Scheduled System Maintenance:
On May 6th, single article purchases and IEEE account management will be unavailable from 8:00 AM - 12:00 PM ET (12:00 - 16:00 UTC). We apologize for the inconvenience.
By Topic

Deformable templates using large deformation kinematics

Sign In

Cookies must be enabled to login.After enabling cookies , please use refresh or reload or ctrl+f5 on the browser for the login options.

Formats Non-Member Member
$31 $13
Learn how you can qualify for the best price for this item!
Become an IEEE Member or Subscribe to
IEEE Xplore for exclusive pricing!
close button

puzzle piece

IEEE membership options for an individual and IEEE Xplore subscriptions for an organization offer the most affordable access to essential journal articles, conference papers, standards, eBooks, and eLearning courses.

Learn more about:

IEEE membership

IEEE Xplore subscriptions

3 Author(s)
Christensen, G.E. ; Mallinckrodt Inst. of Radiol., Washington Univ. Sch. of Med., St. Louis, MO, USA ; Rabbitt, R.D. ; Miller, M.I.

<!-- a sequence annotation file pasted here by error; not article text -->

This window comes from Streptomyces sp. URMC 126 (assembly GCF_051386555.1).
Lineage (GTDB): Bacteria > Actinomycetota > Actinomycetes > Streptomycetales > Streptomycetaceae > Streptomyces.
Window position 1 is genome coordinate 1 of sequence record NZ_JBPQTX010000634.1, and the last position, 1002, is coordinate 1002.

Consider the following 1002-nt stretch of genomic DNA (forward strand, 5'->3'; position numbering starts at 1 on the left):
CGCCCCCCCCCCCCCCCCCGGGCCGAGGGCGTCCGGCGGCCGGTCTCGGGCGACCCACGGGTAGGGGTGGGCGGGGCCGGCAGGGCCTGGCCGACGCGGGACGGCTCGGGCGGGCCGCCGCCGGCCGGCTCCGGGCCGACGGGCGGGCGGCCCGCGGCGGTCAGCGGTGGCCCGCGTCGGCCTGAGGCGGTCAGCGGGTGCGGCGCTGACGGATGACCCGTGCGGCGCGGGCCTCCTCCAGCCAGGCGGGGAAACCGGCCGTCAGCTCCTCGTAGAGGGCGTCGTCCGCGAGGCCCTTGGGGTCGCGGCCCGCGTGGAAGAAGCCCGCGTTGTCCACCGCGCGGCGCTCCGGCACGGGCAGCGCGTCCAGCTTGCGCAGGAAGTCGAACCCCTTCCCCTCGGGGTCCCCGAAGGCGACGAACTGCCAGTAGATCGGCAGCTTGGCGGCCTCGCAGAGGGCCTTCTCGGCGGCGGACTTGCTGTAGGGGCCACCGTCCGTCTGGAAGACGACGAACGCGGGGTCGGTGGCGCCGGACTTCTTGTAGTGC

A general automatic approach is presented for accommodating local shape variation when mapping a two-dimensional (2-D) or three-dimensional (3-D) template image into alignment with a topologically similar target image. Local shape variability is accommodated by applying a vector-field transformation to the underlying material coordinate system of the template while constraining the transformation to be smooth (globally positive definite Jacobian). Smoothness is guaranteed without specifically penalizing large-magnitude deformations of small subvolumes by constraining the transformation on the basis of a Stokesian limit of the fluid-dynamical Navier-Stokes equations. This differs fundamentally from quadratic penalty methods, such as those based on linearized elasticity or thin-plate splines, in that stress restraining the motion relaxes over time allowing large-magnitude deformations. Kinematic nonlinearities are inherently necessary to maintain continuity of structures during large-magnitude deformations, and are included in all results. After initial global registration, final mappings are obtained by numerically solving a set of nonlinear partial differential equations associated with the constrained optimization problem. Automatic regridding is performed by propagating templates as the nonlinear transformations evaluated on a finite lattice become singular. Application of the method to intersubject registration of neuroanatomical structures illustrates the ability to account for local anatomical variability

Published in:

Image Processing, IEEE Transactions on  (Volume:5 ,  Issue: 10 )